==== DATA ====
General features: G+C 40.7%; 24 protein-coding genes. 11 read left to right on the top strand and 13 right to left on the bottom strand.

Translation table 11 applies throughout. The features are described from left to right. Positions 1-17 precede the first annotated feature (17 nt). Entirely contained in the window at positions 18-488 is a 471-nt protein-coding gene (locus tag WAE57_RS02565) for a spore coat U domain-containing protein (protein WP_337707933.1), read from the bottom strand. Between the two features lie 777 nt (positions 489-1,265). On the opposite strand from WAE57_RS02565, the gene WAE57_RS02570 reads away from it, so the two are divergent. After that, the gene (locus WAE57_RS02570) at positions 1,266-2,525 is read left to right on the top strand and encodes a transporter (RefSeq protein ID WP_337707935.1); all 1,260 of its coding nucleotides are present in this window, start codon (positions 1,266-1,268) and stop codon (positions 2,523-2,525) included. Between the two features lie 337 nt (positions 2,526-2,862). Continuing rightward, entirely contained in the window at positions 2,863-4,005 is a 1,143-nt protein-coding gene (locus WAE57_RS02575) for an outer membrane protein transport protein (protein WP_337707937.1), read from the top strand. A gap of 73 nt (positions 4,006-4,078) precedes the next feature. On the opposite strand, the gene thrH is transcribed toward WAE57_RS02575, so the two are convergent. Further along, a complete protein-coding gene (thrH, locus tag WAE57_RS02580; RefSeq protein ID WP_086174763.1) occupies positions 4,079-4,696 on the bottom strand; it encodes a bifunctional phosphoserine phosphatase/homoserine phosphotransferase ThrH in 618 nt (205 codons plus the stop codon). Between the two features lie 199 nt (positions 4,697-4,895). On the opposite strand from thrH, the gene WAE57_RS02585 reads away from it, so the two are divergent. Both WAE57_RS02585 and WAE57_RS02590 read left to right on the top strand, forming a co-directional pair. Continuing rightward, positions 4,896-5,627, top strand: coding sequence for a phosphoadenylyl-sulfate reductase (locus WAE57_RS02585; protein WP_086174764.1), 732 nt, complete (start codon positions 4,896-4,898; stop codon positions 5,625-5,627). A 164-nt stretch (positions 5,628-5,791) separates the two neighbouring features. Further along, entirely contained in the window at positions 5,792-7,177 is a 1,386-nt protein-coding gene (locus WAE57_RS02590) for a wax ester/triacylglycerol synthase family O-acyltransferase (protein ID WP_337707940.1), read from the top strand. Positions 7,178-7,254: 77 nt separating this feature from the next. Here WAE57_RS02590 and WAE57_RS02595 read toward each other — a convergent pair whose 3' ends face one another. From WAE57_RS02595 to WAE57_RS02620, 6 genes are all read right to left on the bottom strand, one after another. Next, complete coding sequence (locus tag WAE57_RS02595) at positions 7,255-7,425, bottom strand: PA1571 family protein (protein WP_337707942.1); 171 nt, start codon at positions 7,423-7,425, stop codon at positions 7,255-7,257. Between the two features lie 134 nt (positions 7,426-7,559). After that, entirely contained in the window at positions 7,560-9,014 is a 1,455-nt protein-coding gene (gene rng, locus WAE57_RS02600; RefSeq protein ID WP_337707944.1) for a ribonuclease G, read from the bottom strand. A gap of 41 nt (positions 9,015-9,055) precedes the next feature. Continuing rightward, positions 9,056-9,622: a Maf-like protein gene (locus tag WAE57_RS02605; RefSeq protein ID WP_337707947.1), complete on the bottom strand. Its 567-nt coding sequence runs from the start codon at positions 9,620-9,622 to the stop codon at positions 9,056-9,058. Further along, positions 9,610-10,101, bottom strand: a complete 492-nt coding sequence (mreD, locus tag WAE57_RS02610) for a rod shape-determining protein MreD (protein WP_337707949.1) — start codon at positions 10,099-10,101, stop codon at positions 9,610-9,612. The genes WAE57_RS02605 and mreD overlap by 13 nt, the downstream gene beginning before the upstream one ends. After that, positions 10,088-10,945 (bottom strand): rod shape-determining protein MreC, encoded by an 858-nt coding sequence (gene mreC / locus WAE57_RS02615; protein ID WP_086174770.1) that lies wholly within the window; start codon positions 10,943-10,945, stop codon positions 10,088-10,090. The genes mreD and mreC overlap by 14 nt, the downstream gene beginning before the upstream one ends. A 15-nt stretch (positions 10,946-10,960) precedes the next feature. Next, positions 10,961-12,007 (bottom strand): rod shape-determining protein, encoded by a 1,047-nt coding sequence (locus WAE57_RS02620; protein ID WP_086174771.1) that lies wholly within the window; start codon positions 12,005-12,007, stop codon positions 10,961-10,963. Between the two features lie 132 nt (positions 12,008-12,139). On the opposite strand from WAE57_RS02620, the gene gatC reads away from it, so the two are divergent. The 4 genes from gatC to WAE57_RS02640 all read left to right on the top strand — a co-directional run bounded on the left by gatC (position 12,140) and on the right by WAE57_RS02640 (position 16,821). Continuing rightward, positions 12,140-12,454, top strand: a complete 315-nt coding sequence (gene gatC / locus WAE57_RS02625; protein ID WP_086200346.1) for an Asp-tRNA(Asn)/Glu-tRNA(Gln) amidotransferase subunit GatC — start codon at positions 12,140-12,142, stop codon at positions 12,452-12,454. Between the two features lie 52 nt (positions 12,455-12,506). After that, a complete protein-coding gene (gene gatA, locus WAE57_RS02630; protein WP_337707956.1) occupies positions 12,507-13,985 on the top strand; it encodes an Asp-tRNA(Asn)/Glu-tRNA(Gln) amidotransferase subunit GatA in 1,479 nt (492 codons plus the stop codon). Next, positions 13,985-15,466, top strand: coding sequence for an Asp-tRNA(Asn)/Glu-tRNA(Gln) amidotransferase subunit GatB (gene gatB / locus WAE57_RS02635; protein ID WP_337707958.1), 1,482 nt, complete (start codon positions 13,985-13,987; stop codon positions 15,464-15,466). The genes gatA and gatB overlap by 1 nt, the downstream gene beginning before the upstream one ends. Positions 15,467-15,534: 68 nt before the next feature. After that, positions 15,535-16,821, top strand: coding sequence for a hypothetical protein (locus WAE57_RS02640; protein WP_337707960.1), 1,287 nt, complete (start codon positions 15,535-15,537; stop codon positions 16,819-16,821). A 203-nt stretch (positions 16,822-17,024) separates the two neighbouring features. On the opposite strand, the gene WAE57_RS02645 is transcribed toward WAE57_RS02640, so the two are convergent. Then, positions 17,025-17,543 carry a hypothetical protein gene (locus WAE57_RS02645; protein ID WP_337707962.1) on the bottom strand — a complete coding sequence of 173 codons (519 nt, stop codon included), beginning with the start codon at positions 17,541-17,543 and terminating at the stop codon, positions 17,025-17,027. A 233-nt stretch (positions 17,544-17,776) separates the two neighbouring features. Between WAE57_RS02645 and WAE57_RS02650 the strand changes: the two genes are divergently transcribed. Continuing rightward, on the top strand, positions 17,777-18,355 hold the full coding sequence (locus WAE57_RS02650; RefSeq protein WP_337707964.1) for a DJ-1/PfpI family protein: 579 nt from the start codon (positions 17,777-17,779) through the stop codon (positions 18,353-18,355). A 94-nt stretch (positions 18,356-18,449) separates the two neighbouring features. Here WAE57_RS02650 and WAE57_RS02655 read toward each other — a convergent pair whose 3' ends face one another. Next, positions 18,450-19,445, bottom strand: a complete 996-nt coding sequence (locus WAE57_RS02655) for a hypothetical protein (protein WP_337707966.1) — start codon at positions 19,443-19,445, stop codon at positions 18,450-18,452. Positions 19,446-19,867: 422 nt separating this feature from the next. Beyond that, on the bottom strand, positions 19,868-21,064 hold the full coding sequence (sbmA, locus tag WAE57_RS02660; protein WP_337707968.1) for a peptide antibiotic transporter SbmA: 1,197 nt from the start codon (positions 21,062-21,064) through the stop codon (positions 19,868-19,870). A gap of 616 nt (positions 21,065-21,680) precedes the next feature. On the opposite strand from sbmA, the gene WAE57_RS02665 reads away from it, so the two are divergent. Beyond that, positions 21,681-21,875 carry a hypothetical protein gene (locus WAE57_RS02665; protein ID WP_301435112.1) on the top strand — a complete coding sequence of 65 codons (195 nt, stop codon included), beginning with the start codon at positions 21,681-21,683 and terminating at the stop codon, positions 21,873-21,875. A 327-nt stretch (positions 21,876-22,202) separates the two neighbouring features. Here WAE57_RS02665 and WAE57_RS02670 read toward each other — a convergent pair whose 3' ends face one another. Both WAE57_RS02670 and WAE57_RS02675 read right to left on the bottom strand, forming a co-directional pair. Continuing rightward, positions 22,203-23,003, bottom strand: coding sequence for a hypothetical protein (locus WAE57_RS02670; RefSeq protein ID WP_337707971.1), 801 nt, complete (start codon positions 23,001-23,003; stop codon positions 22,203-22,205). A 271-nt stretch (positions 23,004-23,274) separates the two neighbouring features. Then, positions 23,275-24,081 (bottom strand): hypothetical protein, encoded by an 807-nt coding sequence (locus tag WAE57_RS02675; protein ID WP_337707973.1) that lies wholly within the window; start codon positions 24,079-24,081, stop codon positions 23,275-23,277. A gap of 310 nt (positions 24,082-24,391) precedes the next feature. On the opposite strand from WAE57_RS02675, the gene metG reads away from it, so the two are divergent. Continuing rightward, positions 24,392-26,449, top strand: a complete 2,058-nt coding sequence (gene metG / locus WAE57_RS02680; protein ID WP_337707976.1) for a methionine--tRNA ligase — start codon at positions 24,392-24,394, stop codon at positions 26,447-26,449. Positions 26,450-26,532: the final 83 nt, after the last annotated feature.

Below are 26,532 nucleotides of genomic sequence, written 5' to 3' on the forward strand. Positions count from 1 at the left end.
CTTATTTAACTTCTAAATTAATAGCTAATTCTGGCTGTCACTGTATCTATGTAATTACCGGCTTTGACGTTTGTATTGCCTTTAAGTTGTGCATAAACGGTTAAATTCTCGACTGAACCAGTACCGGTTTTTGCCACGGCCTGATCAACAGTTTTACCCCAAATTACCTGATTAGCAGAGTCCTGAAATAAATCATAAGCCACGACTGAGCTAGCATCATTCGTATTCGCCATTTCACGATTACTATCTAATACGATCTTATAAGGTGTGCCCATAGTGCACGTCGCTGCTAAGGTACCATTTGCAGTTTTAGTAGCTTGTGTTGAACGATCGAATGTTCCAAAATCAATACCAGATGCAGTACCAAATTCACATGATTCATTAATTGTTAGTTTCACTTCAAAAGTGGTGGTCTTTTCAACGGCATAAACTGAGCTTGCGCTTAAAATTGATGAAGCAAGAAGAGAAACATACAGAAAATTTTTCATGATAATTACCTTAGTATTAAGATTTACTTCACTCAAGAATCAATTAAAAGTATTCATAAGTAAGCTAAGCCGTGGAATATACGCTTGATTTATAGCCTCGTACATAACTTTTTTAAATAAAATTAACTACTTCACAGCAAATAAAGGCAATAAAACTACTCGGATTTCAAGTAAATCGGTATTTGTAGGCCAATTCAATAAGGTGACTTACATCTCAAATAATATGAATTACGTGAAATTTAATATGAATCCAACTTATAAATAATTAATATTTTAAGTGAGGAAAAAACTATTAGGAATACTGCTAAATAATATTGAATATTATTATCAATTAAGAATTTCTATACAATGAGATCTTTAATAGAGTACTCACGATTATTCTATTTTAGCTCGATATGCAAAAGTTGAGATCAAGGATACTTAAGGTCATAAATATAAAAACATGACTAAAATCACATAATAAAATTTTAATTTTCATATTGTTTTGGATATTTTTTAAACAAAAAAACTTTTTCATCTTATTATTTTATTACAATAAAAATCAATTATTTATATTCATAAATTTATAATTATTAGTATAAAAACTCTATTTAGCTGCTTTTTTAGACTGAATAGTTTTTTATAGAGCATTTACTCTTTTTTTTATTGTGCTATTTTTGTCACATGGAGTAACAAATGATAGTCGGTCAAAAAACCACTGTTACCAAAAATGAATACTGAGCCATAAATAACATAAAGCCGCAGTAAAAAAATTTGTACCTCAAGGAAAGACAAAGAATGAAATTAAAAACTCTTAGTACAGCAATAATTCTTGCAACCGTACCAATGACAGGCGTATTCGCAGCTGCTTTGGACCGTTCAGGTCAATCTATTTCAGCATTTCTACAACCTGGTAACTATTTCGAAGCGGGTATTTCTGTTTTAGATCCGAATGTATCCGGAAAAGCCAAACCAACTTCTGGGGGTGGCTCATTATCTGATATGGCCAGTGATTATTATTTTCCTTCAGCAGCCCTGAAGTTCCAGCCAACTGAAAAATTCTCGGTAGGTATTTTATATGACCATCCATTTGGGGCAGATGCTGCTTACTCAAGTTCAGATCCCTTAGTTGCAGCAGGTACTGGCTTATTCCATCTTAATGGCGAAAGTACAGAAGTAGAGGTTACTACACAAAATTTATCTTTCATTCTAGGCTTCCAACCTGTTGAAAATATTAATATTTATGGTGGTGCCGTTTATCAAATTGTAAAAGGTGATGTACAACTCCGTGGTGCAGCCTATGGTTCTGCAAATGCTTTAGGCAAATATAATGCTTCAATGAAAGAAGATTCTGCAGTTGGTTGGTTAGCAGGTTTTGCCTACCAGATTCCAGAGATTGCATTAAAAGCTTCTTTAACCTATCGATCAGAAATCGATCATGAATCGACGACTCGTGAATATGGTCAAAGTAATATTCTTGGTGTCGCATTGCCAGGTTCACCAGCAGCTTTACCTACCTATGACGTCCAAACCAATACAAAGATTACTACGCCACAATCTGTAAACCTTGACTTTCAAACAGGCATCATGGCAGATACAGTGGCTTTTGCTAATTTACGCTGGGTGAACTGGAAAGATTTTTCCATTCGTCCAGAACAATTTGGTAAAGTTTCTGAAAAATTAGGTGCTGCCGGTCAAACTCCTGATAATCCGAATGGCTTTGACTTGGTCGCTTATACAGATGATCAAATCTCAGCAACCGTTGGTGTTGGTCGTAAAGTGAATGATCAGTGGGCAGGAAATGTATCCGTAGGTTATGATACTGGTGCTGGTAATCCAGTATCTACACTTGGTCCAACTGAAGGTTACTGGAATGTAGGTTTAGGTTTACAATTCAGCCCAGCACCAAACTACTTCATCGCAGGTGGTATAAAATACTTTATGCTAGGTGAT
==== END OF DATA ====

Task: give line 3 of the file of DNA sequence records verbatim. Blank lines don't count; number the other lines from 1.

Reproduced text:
Below are 26,532 nucleotides of genomic sequence, written 5' to 3' on the forward strand. Positions count from 1 at the left end.